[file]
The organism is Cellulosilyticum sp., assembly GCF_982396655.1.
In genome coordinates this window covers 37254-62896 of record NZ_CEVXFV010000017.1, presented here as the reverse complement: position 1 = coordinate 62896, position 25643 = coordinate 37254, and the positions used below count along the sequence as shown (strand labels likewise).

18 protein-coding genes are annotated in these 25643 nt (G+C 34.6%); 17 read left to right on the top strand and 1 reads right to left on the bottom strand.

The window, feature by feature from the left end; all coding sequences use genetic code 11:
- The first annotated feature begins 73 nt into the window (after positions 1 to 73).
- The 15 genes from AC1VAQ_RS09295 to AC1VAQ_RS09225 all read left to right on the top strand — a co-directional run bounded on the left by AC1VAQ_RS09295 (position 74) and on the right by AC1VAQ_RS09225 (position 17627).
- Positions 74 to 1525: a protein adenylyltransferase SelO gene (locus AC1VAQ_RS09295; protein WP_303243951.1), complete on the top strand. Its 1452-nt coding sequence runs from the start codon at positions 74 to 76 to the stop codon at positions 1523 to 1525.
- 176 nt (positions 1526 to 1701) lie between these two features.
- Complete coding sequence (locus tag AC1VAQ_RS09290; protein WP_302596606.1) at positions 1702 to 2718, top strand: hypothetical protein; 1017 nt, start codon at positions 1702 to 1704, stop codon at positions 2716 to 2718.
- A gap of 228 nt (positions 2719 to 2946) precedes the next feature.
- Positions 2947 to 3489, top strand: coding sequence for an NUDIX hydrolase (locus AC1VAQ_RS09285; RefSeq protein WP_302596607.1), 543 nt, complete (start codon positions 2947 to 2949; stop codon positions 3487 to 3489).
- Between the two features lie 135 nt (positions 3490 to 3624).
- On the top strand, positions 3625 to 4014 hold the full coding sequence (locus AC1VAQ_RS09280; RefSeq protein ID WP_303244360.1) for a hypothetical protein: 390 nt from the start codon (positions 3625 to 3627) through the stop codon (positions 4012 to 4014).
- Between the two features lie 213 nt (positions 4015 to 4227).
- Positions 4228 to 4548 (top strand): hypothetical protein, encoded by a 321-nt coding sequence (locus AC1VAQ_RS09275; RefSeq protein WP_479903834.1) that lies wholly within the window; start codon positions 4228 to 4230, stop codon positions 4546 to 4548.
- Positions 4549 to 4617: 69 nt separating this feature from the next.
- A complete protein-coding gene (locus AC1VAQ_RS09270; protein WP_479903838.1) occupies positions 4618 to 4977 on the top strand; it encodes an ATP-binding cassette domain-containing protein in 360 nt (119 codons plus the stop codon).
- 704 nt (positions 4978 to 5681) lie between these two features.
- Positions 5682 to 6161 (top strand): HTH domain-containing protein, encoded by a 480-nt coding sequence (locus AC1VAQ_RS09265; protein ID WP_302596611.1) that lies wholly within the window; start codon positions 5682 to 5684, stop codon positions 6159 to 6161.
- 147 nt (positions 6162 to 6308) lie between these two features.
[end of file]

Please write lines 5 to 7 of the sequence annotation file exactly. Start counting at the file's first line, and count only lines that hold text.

- The first annotated feature begins 73 nt into the window (after positions 1 to 73).
- The 15 genes from AC1VAQ_RS09295 to AC1VAQ_RS09225 all read left to right on the top strand — a co-directional run bounded on the left by AC1VAQ_RS09295 (position 74) and on the right by AC1VAQ_RS09225 (position 17627).
- Positions 74 to 1525: a protein adenylyltransferase SelO gene (locus AC1VAQ_RS09295; protein WP_303243951.1), complete on the top strand. Its 1452-nt coding sequence runs from the start codon at positions 74 to 76 to the stop codon at positions 1523 to 1525.